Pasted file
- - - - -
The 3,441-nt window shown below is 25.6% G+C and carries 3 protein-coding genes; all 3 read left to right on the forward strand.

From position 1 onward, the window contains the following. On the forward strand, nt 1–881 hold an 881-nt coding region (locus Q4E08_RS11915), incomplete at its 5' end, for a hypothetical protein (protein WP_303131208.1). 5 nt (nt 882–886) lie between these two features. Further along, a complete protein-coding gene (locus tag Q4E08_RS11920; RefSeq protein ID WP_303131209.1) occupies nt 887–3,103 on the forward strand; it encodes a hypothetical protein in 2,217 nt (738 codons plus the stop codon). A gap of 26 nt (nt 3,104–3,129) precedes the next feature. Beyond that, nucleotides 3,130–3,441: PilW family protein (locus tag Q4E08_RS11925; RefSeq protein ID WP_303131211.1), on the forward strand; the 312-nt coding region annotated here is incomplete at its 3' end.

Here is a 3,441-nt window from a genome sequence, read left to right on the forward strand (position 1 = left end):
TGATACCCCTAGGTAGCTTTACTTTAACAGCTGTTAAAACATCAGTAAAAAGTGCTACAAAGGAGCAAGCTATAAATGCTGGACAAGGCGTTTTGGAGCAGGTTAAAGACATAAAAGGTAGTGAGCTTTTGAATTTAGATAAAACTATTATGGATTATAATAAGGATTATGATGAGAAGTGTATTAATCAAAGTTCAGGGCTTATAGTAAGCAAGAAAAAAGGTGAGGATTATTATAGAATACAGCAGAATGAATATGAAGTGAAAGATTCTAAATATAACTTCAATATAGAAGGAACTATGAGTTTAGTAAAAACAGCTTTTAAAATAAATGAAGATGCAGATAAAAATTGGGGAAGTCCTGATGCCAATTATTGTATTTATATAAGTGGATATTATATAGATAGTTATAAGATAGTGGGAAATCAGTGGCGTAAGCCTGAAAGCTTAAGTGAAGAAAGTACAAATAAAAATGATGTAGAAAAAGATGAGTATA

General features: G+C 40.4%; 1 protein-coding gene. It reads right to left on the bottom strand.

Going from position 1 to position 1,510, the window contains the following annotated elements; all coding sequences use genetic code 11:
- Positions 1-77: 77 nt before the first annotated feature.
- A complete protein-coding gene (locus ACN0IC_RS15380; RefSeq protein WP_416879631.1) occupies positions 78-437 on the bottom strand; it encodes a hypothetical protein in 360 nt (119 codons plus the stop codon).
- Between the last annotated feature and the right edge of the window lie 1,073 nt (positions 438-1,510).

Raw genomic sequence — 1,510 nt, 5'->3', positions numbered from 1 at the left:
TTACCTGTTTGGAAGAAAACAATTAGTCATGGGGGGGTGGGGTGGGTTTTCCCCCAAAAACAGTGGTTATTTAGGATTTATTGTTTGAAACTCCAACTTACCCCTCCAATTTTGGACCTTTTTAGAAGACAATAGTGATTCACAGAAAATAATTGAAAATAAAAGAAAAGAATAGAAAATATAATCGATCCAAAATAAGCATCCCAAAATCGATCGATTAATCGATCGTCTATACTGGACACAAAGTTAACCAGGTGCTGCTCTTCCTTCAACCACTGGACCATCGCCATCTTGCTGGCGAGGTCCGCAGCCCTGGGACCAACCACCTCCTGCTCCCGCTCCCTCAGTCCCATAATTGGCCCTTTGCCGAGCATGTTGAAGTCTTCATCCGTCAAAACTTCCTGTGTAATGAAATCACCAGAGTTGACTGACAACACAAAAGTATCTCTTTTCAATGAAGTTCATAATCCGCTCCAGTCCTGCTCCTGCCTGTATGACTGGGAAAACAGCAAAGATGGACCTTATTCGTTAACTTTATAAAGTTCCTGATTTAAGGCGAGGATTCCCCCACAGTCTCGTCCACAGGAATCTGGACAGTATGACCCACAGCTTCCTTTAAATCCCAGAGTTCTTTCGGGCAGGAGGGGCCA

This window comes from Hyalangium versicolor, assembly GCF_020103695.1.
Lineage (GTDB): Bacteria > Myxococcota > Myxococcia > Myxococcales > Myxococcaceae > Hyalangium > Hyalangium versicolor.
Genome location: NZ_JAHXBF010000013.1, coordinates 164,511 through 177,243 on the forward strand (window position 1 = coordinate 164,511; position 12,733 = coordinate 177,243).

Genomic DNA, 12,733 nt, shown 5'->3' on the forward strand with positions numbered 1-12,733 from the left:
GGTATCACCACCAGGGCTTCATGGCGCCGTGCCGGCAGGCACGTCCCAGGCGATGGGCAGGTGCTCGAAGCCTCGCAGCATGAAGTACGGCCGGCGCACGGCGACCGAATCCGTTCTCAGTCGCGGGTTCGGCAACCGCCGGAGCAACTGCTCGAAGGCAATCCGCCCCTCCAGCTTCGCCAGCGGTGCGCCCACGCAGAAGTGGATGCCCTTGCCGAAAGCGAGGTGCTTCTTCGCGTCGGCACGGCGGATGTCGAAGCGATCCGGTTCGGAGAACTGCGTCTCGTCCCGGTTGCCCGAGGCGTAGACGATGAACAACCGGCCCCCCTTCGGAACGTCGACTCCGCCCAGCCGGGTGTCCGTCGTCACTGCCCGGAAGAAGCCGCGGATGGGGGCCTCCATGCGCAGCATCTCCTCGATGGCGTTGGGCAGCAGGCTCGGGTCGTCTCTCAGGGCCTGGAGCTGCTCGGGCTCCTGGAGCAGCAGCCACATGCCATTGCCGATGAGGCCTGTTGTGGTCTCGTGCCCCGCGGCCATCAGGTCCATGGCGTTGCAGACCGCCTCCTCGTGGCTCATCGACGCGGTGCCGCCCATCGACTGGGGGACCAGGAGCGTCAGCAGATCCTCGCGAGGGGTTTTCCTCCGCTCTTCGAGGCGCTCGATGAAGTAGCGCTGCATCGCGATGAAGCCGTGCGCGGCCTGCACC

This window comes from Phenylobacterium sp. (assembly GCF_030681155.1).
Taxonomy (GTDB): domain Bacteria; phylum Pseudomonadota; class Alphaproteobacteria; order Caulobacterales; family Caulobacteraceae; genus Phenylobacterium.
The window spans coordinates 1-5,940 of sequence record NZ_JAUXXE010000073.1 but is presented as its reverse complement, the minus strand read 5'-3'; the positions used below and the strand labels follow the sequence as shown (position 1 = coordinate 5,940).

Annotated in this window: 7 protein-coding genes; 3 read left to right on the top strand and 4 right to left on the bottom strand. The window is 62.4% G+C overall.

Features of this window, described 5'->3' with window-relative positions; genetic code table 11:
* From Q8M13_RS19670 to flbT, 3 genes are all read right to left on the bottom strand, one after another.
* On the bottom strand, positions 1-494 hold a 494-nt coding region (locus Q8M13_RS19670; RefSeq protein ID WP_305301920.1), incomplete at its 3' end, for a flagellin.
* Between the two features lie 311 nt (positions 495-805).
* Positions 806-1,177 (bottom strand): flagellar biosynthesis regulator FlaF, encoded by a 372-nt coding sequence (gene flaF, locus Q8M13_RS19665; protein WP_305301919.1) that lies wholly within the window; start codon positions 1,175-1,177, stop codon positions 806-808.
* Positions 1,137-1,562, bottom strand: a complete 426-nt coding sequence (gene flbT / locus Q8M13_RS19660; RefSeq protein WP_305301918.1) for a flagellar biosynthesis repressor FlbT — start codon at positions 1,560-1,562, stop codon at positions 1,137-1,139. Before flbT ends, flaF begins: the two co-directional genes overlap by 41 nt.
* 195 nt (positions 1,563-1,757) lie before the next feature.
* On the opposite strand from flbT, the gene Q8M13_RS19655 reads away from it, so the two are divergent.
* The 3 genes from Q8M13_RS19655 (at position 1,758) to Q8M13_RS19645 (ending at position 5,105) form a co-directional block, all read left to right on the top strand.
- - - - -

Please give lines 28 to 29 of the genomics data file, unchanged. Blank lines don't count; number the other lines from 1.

* On the opposite strand from flbT, the gene Q8M13_RS19655 reads away from it, so the two are divergent.
* The 3 genes from Q8M13_RS19655 (at position 1,758) to Q8M13_RS19645 (ending at position 5,105) form a co-directional block, all read left to right on the top strand.